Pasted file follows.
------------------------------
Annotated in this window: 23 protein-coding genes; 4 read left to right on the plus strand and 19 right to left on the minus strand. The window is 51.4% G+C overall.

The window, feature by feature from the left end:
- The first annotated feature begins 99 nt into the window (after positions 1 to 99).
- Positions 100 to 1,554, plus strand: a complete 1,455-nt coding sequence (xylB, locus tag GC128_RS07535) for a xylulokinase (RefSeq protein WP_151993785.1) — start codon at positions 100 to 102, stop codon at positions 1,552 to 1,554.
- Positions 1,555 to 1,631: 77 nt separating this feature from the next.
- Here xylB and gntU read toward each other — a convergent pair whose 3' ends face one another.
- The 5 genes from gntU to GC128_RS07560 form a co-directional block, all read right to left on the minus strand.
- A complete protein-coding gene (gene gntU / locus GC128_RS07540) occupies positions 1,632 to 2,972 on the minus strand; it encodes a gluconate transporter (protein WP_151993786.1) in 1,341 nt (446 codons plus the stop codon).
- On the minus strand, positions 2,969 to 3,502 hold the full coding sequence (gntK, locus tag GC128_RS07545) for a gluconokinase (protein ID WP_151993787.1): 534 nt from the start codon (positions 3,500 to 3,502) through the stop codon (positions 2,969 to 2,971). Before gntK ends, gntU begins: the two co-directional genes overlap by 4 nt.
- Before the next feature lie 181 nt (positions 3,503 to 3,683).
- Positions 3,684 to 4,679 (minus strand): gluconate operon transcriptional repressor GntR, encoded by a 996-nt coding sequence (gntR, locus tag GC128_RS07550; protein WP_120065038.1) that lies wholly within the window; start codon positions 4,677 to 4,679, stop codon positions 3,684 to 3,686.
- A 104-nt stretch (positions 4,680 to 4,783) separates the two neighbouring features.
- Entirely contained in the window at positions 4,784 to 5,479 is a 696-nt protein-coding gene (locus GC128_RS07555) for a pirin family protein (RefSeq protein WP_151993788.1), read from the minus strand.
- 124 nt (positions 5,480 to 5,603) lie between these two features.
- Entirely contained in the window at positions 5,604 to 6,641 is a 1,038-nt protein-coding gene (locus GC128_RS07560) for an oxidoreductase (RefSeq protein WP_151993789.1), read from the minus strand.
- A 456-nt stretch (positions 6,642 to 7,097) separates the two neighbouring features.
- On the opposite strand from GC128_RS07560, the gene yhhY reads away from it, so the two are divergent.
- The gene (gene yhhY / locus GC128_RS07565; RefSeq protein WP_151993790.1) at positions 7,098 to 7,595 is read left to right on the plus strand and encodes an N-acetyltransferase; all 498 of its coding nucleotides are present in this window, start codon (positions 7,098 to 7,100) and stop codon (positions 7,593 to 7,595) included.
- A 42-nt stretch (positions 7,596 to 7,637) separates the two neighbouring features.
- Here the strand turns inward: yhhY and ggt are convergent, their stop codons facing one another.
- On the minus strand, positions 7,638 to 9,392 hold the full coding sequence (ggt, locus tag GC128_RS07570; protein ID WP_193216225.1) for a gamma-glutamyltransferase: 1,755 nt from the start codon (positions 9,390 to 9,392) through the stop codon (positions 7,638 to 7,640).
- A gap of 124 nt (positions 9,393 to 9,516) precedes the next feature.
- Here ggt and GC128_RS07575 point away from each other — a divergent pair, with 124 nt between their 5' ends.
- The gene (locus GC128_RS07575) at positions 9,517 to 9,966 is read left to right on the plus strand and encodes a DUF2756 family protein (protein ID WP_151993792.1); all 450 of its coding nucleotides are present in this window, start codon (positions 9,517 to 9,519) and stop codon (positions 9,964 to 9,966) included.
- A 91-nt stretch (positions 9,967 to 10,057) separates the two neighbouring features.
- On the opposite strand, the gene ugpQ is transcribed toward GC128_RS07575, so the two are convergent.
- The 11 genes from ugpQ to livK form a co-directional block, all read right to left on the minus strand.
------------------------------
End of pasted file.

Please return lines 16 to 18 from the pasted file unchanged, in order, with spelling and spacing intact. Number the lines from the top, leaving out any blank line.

- A 456-nt stretch (positions 6,642 to 7,097) separates the two neighbouring features.
- On the opposite strand from GC128_RS07560, the gene yhhY reads away from it, so the two are divergent.
- The gene (gene yhhY / locus GC128_RS07565; RefSeq protein WP_151993790.1) at positions 7,098 to 7,595 is read left to right on the plus strand and encodes an N-acetyltransferase; all 498 of its coding nucleotides are present in this window, start codon (positions 7,098 to 7,100) and stop codon (positions 7,593 to 7,595) included.